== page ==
Author Interview: Susan Patron, All You Need is Love
The Children’s Book Review proudly presents an interview with Newbery award-winning author Susan Patron. After recently reviewing The Higher Power of Lucky and Lucky Breaks, I received a very gracious thank you note from Susan, herself. I couldn’t resist asking for the opportunity to e-mail her a few questions.
Bianca: We’d love to hear about your path to becoming a published author – a Newbery award-winning author at that – the trials and tribulations of Susan Patron. Did you always aspire to be an author?
Susan: I wanted to be a writer ever since discovering Charlotte’s Web at around age 8, and librarianship turned out to be a really good back-up plan. As a specialist in service to children, I was immersed in the literature and in storytelling, which is wonderful background for anyone interested in the field. And for years I attended SCBWI conferences in my librarian disguise. For a long time I was afraid to tell anyone about my secret desire; I was doing a lot of writing despite being so afraid of rejection that I didn’t submit to publishers. Finally I sent out a picture book manuscript, Burgoo Stew, and after several houses turned it down the legendary editor Richard Jackson published it in 1991. Dick went on to edit my three other picture books, a chapter book (Maybe Yes, Maybe No, Maybe Maybe) and the first novel in the “Lucky/Hard Pan” trilogy, which won the Newbery in 2007 just after he announced his retirement.
Bianca: What do you think has influenced your writing the most, personal experiences or your work as a librarian?
Susan: Well, it’s not as if I would take off my personal life like a selkie’s skin and hang it on a peg during the time I did librarian work. It all melds together—the work as a librarian, personal reading, professional reading, experiences of everyday life, overheard conversations, thinking about subjects like faith or love or death, endless musing about ‘what if?’—all of it blending into a kind of life stew into which I dip a ladle to discover the story that wants to be written.
Bianca: Your writing is contemporary and descriptive. From where do you draw your inspiration? Do you have a special place that you like to be when you write? Is there a perfect time in the day where your creative juices flow more readily?
Susan: My out-of-print “Billy Que” picture book trilogy evolved from library storytime experiences, from the oral tradition of folklore; they’re meant to be read aloud. The “Lucky” trilogy began with the setting, a fictional tiny town in the Eastern Sierras of California, where my husband and I have vacationed for years. You can see photos of my writing cabin (a former shack) at my website, www.susanpatron.com. This tiny cabin is where I am most happy and productive, but I also write at home in Los Angeles. I’ve developed a routine of writing every morning and most afternoons, whether I feel inspired or not.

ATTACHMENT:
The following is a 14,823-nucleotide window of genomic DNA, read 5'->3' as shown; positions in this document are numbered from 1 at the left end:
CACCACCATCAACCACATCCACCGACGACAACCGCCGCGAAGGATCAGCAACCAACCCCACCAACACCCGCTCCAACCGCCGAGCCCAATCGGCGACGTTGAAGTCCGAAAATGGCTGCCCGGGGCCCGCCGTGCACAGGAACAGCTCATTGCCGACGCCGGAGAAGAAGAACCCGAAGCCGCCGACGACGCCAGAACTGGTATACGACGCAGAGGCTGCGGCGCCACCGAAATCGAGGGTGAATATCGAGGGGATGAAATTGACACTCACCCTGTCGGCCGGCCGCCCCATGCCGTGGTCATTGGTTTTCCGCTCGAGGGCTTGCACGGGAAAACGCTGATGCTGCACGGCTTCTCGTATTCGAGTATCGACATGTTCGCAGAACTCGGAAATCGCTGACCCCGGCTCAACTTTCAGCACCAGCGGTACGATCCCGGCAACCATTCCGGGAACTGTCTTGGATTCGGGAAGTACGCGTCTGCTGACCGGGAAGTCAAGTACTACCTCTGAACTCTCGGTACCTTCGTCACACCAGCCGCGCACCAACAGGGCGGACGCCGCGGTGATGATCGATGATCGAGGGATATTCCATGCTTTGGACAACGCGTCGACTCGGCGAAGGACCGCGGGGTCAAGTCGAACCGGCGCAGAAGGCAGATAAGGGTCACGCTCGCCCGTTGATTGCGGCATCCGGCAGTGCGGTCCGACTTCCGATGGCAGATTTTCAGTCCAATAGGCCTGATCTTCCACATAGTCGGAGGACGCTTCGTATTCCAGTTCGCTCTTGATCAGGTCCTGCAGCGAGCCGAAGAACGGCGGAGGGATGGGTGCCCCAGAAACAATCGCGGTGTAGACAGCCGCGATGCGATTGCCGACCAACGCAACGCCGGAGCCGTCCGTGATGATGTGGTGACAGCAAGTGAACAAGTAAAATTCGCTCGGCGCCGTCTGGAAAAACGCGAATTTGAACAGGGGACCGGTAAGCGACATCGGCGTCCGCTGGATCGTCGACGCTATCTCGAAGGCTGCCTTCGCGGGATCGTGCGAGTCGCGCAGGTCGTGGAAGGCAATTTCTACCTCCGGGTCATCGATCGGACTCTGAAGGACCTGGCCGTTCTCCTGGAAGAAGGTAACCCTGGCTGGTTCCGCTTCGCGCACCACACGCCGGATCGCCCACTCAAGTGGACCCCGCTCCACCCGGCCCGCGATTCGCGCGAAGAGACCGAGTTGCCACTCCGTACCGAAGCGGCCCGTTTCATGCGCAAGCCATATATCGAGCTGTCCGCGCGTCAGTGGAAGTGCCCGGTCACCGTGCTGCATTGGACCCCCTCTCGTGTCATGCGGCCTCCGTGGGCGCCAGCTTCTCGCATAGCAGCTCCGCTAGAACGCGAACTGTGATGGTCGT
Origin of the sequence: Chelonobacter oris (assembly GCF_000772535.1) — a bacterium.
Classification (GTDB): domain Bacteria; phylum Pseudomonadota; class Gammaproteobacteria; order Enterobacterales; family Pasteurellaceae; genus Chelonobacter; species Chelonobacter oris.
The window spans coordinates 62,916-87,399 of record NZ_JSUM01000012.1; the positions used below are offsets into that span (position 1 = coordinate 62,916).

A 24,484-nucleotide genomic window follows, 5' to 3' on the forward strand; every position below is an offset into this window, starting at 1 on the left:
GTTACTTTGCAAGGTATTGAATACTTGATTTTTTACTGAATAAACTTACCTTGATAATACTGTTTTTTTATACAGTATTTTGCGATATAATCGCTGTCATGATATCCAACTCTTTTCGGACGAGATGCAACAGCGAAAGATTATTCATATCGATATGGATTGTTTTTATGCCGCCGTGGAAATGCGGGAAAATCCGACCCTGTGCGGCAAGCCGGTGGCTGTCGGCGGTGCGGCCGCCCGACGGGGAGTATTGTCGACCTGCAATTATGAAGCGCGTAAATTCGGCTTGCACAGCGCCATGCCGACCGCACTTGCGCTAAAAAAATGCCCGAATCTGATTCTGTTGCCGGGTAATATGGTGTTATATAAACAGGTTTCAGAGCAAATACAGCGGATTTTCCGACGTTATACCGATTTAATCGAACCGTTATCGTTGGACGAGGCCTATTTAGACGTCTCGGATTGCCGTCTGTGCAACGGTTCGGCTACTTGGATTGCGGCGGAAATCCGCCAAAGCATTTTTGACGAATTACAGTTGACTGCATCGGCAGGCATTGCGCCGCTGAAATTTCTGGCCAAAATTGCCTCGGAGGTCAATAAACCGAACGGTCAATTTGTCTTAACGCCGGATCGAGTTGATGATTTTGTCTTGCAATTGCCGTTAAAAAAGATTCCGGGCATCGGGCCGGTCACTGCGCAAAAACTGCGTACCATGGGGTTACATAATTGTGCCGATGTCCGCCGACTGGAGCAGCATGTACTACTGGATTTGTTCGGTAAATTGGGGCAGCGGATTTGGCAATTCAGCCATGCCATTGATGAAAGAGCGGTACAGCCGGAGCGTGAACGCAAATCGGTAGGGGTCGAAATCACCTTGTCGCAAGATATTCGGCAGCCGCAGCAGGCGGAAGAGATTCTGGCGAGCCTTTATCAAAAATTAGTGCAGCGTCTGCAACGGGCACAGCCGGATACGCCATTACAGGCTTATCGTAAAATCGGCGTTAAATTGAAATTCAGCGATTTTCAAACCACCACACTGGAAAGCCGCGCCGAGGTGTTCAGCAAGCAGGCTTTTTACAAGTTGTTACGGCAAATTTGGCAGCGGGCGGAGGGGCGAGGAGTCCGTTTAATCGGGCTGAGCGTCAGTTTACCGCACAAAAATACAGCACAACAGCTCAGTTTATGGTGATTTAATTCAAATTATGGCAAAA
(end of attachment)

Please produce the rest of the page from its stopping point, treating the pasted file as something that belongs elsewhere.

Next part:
Bianca: After the controversial eruption of the media over the use of the word scrotum in The Higher Power of Lucky, what would you say you took away personally from the experience?
Susan: Writers must never fear words; it would be like a surgeon being afraid of a scalpel. We need to use them with precision, and with enormous respect for the sensibilities and intelligence of our readers. But if we fear controversy, if we fear telling the deep truths, our writing will be weaker and much less compelling.
Bianca: Do you think people were surprised to see the word scrotum reappear in its successor, Lucky Breaks?
Susan: Several reviewers mentioned it, which surprised me. I figured that anyone who survived the experience of reading the name of a body part in The Higher Power of Lucky would be able to weather its reappearance in the sequel. So in Lucky Breaks I was treating it as the useful, non-sexualized, descriptive word it is. To me, these books are about the redeeming power of love; they’re about a young girl growing up in a challenging environment and trying to figure out how the world works. They are not “about” the word scrotum and they were never intended to be controversial.
Photographed at Hicklebee’s Book Store in California during a book tour after the publication of LUCKY BREAKS in March 2009.
Bianca: Maybe Yes, Maybe No, Maybe Maybe is on my to-be-read pile. Can you give me the scoop on what to expect?
Susan: My younger sister and I were chatting with my editor and she told him our old family story: when we were little, my job was to give Georgia her nightly bath. I would determine if she was clean enough to get out of the tub by the degree to which her fingers and toes were wrinkled. “Go write that story,” Dick Jackson said to me. “Not as a picture book; as a novel.” I’d never written a novel and hadn’t a clue how to do it, so I just pretended I was telling a story orally. Kind of tricked myself into doing it. The book was issued in a new paperback edition earlier this year, with terrific art by Abigail Halpin. And even beyond the bathtub bits, a good part of it is autobiographical.
Bianca: Could you tell us about the joys and hardships of being a librarian?
Susan: I’d call it one of the world’s truly noble professions. For me it was all about connecting kids with books, which can be very hard work and extraordinarily gratifying when we succeed. And librarians are on the front lines, defending freedom of speech and the freedom to read. In a profound way, this anchors our society and our culture and you can go home every day feeling that in some way you’re part of a solution. On the other hand, libraries are always one of the first places where budgets are cut, services are abridged, hours are shortened, raises aren’t given. Librarians are very, very dedicated people.
Bianca: You’re an extraordinary writer. But aside from this, what is your higher power, or the higher power you are reaching for?
Susan: The Beatles said it: All you need is love.